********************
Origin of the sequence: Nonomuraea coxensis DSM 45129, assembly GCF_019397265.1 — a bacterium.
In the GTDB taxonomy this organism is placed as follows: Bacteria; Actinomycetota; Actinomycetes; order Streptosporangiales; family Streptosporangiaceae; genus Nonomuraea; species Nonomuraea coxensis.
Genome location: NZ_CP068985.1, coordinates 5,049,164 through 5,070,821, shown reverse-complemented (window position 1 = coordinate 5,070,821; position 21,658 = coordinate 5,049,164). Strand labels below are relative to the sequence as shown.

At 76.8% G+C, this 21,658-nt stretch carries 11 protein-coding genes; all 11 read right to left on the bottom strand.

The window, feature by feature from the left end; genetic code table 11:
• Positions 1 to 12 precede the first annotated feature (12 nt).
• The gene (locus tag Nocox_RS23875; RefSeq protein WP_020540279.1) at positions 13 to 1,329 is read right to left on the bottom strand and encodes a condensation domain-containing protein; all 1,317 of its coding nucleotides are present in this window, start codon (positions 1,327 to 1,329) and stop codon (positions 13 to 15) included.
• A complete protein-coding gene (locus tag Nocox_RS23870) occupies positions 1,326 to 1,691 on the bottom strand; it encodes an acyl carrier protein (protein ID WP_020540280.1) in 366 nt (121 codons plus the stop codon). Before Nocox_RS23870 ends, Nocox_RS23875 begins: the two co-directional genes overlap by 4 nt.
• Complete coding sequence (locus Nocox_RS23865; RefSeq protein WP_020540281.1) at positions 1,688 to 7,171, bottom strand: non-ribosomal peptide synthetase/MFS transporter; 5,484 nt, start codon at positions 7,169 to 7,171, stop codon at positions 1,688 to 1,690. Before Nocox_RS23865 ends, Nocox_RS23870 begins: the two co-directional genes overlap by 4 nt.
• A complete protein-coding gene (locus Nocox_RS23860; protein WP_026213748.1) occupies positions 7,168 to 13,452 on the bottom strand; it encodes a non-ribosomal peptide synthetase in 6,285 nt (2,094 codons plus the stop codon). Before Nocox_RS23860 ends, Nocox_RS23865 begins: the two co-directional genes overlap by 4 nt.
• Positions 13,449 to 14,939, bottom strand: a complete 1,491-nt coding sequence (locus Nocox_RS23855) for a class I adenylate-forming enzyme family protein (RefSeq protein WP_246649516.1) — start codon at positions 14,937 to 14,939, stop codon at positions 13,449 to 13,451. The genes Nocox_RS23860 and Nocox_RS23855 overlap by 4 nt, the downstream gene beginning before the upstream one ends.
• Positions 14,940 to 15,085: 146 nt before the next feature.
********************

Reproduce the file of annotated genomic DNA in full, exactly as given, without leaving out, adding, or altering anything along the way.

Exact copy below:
Origin of the sequence: Nonomuraea coxensis DSM 45129, assembly GCF_019397265.1 — a bacterium.
In the GTDB taxonomy this organism is placed as follows: Bacteria; Actinomycetota; Actinomycetes; order Streptosporangiales; family Streptosporangiaceae; genus Nonomuraea; species Nonomuraea coxensis.
Genome location: NZ_CP068985.1, coordinates 5,049,164 through 5,070,821, shown reverse-complemented (window position 1 = coordinate 5,070,821; position 21,658 = coordinate 5,049,164). Strand labels below are relative to the sequence as shown.

At 76.8% G+C, this 21,658-nt stretch carries 11 protein-coding genes; all 11 read right to left on the bottom strand.

The window, feature by feature from the left end; genetic code table 11:
• Positions 1 to 12 precede the first annotated feature (12 nt).
• The gene (locus tag Nocox_RS23875; RefSeq protein WP_020540279.1) at positions 13 to 1,329 is read right to left on the bottom strand and encodes a condensation domain-containing protein; all 1,317 of its coding nucleotides are present in this window, start codon (positions 1,327 to 1,329) and stop codon (positions 13 to 15) included.
• A complete protein-coding gene (locus tag Nocox_RS23870) occupies positions 1,326 to 1,691 on the bottom strand; it encodes an acyl carrier protein (protein ID WP_020540280.1) in 366 nt (121 codons plus the stop codon). Before Nocox_RS23870 ends, Nocox_RS23875 begins: the two co-directional genes overlap by 4 nt.
• Complete coding sequence (locus Nocox_RS23865; RefSeq protein WP_020540281.1) at positions 1,688 to 7,171, bottom strand: non-ribosomal peptide synthetase/MFS transporter; 5,484 nt, start codon at positions 7,169 to 7,171, stop codon at positions 1,688 to 1,690. Before Nocox_RS23865 ends, Nocox_RS23870 begins: the two co-directional genes overlap by 4 nt.
• A complete protein-coding gene (locus Nocox_RS23860; protein WP_026213748.1) occupies positions 7,168 to 13,452 on the bottom strand; it encodes a non-ribosomal peptide synthetase in 6,285 nt (2,094 codons plus the stop codon). Before Nocox_RS23860 ends, Nocox_RS23865 begins: the two co-directional genes overlap by 4 nt.
• Positions 13,449 to 14,939, bottom strand: a complete 1,491-nt coding sequence (locus Nocox_RS23855) for a class I adenylate-forming enzyme family protein (RefSeq protein WP_246649516.1) — start codon at positions 14,937 to 14,939, stop codon at positions 13,449 to 13,451. The genes Nocox_RS23860 and Nocox_RS23855 overlap by 4 nt, the downstream gene beginning before the upstream one ends.
• Positions 14,940 to 15,085: 146 nt before the next feature.